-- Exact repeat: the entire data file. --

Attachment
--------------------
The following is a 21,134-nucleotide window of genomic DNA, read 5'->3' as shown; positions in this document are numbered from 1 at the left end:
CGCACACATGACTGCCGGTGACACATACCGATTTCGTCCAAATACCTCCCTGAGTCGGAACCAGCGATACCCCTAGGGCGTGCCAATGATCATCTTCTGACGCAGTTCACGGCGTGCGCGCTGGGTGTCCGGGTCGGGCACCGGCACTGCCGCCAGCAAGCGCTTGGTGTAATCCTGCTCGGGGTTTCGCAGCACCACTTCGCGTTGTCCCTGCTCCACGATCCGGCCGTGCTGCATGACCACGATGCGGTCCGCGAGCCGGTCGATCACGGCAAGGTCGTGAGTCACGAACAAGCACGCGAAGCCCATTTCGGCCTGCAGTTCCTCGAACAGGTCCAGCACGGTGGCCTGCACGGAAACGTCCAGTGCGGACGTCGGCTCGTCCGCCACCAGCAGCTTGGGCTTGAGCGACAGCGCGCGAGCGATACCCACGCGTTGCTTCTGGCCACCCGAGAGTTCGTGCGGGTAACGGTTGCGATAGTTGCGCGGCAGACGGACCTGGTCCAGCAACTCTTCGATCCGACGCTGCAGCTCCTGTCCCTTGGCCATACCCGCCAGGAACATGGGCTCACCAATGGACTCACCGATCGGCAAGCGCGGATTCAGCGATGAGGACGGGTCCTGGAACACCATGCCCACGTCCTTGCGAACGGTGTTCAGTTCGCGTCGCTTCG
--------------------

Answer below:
The following is a 21,134-nucleotide window of genomic DNA, read 5'->3' as shown; positions in this document are numbered from 1 at the left end:
CGCACACATGACTGCCGGTGACACATACCGATTTCGTCCAAATACCTCCCTGAGTCGGAACCAGCGATACCCCTAGGGCGTGCCAATGATCATCTTCTGACGCAGTTCACGGCGTGCGCGCTGGGTGTCCGGGTCGGGCACCGGCACTGCCGCCAGCAAGCGCTTGGTGTAATCCTGCTCGGGGTTTCGCAGCACCACTTCGCGTTGTCCCTGCTCCACGATCCGGCCGTGCTGCATGACCACGATGCGGTCCGCGAGCCGGTCGATCACGGCAAGGTCGTGAGTCACGAACAAGCACGCGAAGCCCATTTCGGCCTGCAGTTCCTCGAACAGGTCCAGCACGGTGGCCTGCACGGAAACGTCCAGTGCGGACGTCGGCTCGTCCGCCACCAGCAGCTTGGGCTTGAGCGACAGCGCGCGAGCGATACCCACGCGTTGCTTCTGGCCACCCGAGAGTTCGTGCGGGTAACGGTTGCGATAGTTGCGCGGCAGACGGACCTGGTCCAGCAACTCTTCGATCCGACGCTGCAGCTCCTGTCCCTTGGCCATACCCGCCAGGAACATGGGCTCACCAATGGACTCACCGATCGGCAAGCGCGGATTCAGCGATGAGGACGGGTCCTGGAACACCATGCCCACGTCCTTGCGAACGGTGTTCAGTTCGCGTCGCTTCG